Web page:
One in four women suffers from low iron. So important is iron to overall health that even mild deficiencies can affect your ability to perform everyday mental and physical tasks. And you do not have to be diagnosed as anemic to feel the effects of low iron. In a 2003 British Medical Journal clinical trial involving non-anemic women, iron supplementation dramatically improved fatigue that could not be explained.Women are more susceptible to iron deficiency anemia due to blood loss during their monthly cycles. Yet over 57 percent of women do not get adequate levels of iron from their diet. Women require up to 20 mg of iron daily during the childbearing years, but most get less than 10 mg per day from food and often it is poorly absorbed. Simply taking 10 mg per day of elemental iron could provide us with that much-needed boost of energy.Not all iron supplements are the same. Make sure the iron you are taking is elemental. Low-dose iron supplementation is preferable over the long term as it is less likely to create problems such as iron overload and gastric irritation. The body must work harder to access iron in coated tablets
that contain binders and fillers. Liquids are easier to digest and absorb than solids due to their larger surface area – and liquid iron is no exception.
When iron is not well absorbed, any leftovers destined for eventual elimination can irritate the intestinal walls and cause pain, cramping, diarrhea, constipation and black stools. As any pregnant woman knows, constipation during this time can be debilitating. It is important to choose a supplement like Ironsmart with Lipofer, which has a revolutionary that is highly absorbable, non-irritating to the digestive tract and superior to typical iron supplements in so many ways.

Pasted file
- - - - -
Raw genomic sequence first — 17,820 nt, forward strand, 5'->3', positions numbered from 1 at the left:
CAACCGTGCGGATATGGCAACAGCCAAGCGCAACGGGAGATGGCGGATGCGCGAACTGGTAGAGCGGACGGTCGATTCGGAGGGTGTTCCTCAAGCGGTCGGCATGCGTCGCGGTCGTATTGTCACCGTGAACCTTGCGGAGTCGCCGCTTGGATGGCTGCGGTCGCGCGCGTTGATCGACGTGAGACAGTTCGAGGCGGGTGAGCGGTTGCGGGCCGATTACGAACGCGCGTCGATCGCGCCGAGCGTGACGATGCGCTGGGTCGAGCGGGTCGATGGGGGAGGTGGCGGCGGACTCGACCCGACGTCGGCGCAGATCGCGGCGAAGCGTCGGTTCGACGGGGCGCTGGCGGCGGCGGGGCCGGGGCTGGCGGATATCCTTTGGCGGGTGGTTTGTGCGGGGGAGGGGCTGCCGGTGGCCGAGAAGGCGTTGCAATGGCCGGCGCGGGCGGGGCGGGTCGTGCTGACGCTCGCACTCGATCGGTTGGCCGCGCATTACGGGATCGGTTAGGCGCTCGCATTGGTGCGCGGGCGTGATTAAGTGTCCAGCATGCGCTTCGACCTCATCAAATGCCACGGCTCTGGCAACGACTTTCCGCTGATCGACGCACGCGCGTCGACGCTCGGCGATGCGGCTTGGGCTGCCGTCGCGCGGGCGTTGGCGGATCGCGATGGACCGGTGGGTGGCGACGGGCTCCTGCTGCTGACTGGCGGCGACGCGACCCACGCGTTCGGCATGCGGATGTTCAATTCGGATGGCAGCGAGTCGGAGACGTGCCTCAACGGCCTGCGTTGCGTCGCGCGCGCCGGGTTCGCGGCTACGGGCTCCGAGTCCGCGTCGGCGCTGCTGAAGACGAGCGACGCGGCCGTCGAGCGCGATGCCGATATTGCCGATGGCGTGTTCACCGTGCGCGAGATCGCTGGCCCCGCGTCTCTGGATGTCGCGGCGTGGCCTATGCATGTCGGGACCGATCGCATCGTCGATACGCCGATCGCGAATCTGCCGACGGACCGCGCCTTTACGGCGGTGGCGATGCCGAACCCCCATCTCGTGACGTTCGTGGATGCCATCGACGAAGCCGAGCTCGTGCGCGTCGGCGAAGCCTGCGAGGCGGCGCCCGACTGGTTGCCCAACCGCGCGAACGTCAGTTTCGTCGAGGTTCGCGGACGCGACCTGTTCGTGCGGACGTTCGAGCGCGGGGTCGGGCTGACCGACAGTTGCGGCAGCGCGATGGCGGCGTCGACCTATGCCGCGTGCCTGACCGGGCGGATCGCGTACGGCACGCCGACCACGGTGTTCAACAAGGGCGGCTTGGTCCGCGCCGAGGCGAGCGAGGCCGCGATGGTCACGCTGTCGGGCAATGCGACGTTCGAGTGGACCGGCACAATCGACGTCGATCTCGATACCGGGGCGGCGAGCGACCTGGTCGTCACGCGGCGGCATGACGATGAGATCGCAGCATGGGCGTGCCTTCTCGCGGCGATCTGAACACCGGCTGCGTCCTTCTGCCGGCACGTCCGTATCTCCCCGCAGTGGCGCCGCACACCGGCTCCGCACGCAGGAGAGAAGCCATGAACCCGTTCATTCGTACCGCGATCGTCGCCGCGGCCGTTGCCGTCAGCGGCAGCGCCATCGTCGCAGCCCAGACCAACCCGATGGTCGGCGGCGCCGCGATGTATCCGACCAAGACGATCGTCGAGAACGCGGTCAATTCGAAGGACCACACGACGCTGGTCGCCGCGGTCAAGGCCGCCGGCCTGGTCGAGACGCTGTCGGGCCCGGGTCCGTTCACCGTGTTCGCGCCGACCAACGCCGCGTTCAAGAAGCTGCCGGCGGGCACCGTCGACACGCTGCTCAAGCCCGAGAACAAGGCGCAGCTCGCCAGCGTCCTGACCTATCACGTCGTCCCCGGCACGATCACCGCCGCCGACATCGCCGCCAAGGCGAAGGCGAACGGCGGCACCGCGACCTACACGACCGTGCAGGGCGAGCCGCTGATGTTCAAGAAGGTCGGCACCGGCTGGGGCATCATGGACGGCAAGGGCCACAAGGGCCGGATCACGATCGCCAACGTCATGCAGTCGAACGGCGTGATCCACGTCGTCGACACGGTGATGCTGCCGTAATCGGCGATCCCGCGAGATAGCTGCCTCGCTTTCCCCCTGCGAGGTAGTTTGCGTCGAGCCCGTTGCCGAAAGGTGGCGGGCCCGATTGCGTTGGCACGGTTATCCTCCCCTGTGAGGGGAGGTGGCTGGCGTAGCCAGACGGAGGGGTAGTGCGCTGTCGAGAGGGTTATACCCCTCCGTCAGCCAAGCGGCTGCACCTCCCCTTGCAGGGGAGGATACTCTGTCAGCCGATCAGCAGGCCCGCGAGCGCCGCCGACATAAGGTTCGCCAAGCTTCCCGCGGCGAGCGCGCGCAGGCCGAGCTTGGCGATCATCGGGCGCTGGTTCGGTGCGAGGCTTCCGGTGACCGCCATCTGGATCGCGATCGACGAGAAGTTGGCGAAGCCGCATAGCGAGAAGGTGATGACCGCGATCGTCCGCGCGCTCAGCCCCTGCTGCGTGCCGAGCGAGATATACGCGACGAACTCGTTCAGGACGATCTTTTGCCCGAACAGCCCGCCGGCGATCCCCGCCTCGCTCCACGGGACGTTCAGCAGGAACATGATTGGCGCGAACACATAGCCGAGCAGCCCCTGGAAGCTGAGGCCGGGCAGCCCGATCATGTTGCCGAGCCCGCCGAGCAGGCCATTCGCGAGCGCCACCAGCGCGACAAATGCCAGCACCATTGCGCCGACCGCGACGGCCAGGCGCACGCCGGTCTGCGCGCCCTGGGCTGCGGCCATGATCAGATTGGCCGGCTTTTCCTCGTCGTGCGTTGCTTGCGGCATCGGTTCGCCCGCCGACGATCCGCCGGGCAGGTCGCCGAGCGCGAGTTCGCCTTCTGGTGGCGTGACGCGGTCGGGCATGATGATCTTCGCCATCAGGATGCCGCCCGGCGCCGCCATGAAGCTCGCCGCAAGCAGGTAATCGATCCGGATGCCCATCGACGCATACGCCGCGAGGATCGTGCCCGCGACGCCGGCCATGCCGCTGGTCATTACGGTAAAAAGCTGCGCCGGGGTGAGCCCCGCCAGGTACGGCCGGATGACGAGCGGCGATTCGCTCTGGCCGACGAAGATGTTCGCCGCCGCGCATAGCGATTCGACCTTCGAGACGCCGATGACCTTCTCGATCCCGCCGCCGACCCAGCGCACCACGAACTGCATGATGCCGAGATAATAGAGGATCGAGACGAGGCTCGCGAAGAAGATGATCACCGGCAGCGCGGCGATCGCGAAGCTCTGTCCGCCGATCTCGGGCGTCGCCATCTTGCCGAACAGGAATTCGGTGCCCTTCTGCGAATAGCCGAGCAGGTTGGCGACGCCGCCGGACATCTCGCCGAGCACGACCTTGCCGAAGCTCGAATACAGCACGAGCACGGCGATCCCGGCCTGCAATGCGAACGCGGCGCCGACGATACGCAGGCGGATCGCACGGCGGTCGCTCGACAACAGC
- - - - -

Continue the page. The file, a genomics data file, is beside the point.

Ironsmart with Lipofer delivers iron in a liposomal complex (picture the iron in a protective bubble). You can take Ironsmart with Lipofer by itself or with food, which is unique as most iron supplements must be taken alone to avoid the other nutrients that significantly reduce iron absorbability. The liposomal iron in Ironsmart with Lipofer travels through the high-acid stomach environment without interference from any compounds that it encounters along the way. Eventually, it reaches the duodenum and the jejunum (the middle gastrointestinal tract), where it is easily absorbed. The liposomal delivery system in Ironsmart with Lipofer is made up of sunflower lecithin. Because the liposome is similar in structure to cell membranes, it allows the iron to enter the cell easily and make the iron more readily absorbed. The liposome-encapsulated vegetarian ferric pyrophosphate in Ironsmart with Lipofer has proven to be a superior delivery system. Results from a recent study showed that absorption of Ironsmart with Lipofer liposomal iron, tested two hours after oral administration, is five times greater than using the standard iron salt (ferrous fumarate). And after 12 hours, the total absorption of Ironsmart with Lipofer was far higher than all other forms of iron.
Is your get up and go … gone?
Women are three times more likely to feel fatigued than men
Women are tired. We are three times more likely than men to complain of feeling fatigued. Today’s woman does not have time to be burdened by exhaustion or poor concentration; we are too busy. Often we are so busy taking care of others that we forget to take care of ourselves and do not even notice visible symptoms such as dark circles under the eyes and brittle fingernailssymptoms that something is missing.
That missing something is iron. Iron deficiency is the most common nutrient deficiency in the world. One in four women suffers from low iron. So important is iron to overall health that even mild deficiencies can affect your ability to perform everyday mental and physical tasks. And you do not have to be diagnosed as anemic to feel the effects of low iron. In a 2003 British Medical Journal clinical trial involving non-anemic women, iron supplementation dramatically improved fatigue that could not be explained.
Women are more susceptible to iron deficiency anemia due to blood loss during their monthly cycles. Yet over 57 percent of women do not get adequate levels of iron from their diet. Women require up to 20 mg of iron daily during the childbearing years, but most get less than 10 mg per day from food and often it is poorly absorbed. Simply taking 10 mg per day of elemental iron could provide us with that much-needed boost of energy.